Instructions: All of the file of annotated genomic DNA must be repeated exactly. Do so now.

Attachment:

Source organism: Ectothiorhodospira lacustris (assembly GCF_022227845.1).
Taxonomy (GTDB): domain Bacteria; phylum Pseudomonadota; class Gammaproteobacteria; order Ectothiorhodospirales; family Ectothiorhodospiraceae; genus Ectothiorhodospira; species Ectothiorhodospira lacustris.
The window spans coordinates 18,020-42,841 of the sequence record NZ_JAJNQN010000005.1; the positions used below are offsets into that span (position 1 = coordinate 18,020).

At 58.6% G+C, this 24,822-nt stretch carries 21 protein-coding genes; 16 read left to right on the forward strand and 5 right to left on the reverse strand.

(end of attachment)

Source organism: Ectothiorhodospira lacustris (assembly GCF_022227845.1).
Taxonomy (GTDB): domain Bacteria; phylum Pseudomonadota; class Gammaproteobacteria; order Ectothiorhodospirales; family Ectothiorhodospiraceae; genus Ectothiorhodospira; species Ectothiorhodospira lacustris.
The window spans coordinates 18,020-42,841 of the sequence record NZ_JAJNQN010000005.1; the positions used below are offsets into that span (position 1 = coordinate 18,020).

At 58.6% G+C, this 24,822-nt stretch carries 21 protein-coding genes; 16 read left to right on the forward strand and 5 right to left on the reverse strand.